The role of gender in University-Industry knowledge technology and exchange (KTE) ecosystems in West Africa and UK water economies.
PhD by Research with Recirculate
Supervised by Prof Nigel Lockett (LUMS), Prof Sarah Jack (LUMS), and Dr Cynthia Forson (Lancaster University, Ghana).
This comparative study consists of two interrelated research objectives:
- Exploring the role of gender in University-Industry knowledge and technology exchange (KTE) ecosystems in science, technology, engineering, and mathematics (STEM) disciplines with particular reference to professional and social networking.
- Comparison between academic engagement with industry and other non-academic groups in West Africa and UK with particular reference to the water economy.
It is envisaged that the investigation will be qualitative in nature but with the possibility of some supportive qualitative analysis. The main activities will be:
- Literature review including University-Industry knowledge and technology exchange (KTE) ecosystems with reference to gender and networking and the current models of academic engagement with industry and other non-academic groups.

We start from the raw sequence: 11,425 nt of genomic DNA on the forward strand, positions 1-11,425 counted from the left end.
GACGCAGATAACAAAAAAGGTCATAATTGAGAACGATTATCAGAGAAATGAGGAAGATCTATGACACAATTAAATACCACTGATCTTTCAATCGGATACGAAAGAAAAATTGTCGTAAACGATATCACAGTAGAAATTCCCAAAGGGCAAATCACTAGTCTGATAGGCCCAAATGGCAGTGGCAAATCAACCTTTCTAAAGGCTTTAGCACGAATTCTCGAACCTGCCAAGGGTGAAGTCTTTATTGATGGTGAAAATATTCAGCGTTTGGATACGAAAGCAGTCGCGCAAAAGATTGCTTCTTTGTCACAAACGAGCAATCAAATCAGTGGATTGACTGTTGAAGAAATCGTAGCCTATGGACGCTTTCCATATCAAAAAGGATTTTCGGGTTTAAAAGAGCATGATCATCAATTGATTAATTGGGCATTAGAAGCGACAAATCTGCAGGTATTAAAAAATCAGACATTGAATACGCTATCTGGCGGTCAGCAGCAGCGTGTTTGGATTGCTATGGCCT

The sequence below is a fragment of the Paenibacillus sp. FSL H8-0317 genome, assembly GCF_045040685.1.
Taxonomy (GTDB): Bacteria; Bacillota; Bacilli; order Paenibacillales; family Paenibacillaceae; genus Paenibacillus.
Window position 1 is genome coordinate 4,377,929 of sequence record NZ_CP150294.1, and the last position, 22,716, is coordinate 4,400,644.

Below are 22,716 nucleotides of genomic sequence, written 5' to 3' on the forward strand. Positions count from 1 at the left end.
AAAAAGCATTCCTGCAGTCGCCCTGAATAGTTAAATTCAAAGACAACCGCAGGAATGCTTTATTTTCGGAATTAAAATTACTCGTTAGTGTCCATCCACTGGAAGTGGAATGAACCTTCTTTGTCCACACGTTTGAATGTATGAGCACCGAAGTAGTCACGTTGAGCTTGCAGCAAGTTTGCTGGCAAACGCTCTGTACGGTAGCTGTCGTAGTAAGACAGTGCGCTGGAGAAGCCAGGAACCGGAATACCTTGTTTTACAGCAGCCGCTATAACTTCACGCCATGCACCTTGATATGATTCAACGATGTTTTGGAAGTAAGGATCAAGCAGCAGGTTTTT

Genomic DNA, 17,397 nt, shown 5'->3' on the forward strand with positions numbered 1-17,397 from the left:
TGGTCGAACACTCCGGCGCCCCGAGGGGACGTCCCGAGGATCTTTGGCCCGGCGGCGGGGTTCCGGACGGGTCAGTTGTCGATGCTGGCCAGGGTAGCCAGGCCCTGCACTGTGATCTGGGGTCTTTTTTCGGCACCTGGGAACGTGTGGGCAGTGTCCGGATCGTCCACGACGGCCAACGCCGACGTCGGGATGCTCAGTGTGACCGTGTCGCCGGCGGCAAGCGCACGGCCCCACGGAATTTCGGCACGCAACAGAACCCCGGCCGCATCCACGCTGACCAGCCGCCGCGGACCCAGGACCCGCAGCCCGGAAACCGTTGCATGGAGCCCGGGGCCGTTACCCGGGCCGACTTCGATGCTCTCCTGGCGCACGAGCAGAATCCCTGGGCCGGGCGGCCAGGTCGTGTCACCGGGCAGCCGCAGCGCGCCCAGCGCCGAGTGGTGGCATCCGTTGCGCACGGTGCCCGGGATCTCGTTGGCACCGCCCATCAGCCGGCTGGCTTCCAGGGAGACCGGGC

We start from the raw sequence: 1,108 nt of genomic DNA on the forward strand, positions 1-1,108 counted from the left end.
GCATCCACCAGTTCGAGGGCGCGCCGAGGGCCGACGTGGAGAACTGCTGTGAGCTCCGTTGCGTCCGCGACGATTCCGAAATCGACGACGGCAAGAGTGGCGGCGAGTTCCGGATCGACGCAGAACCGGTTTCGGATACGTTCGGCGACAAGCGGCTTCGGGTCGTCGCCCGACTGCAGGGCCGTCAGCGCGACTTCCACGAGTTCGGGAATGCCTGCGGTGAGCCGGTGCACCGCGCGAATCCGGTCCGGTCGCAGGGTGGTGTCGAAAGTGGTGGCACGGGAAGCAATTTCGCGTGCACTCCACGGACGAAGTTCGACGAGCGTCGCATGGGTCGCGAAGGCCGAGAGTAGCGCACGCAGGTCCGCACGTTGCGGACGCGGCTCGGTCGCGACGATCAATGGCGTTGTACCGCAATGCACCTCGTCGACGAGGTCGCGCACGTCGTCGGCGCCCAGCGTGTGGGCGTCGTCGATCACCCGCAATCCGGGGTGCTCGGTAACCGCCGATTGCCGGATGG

- Data collection in West Africa and data collection in the UK. These could be sequential or concurrent and involve gaining access to existing female networks in science, technology, engineering, and mathematics (STEM) disciplines in both research communities and industrial supply chains. Data analysis and comparison.
- Academic publishing through peer-reviewed articles and thesis. Policy dissemination through publications and workshops. These activities will contribute directly to the research objectives.
Prof Nigel Lockett (Professor of Entrepreneurship, LUMS), Prof Sarah Jack (Professor of Entrepreneurship, LUMS and the Jacob and Marcus Wallenberg Professor in Sustainable and Innovative Business Development, Stockholm School of Economics, Sweden) will lead the supervision team at LUMS. Dr Cynthia Forson (Deputy Provost, Lancaster University Ghana) will co-supervise the project and support with gaining access to West African research communities and industrial supply chains. In addition, both CSIR (Ghana) and UniBen (Nigeria) partners will enable access for data collection. The project will bring academics and community users together to disseminate finding and explore implications on policy and practice and enable future bids.
Candidates must have a relevant Masters degree and applications are particularly welcome from candidates with academic and professional experience in both the UK and West Africa. Awareness and experience of working in the broad domain of female STEM initiatives and gendered professional networks would be an advantage.
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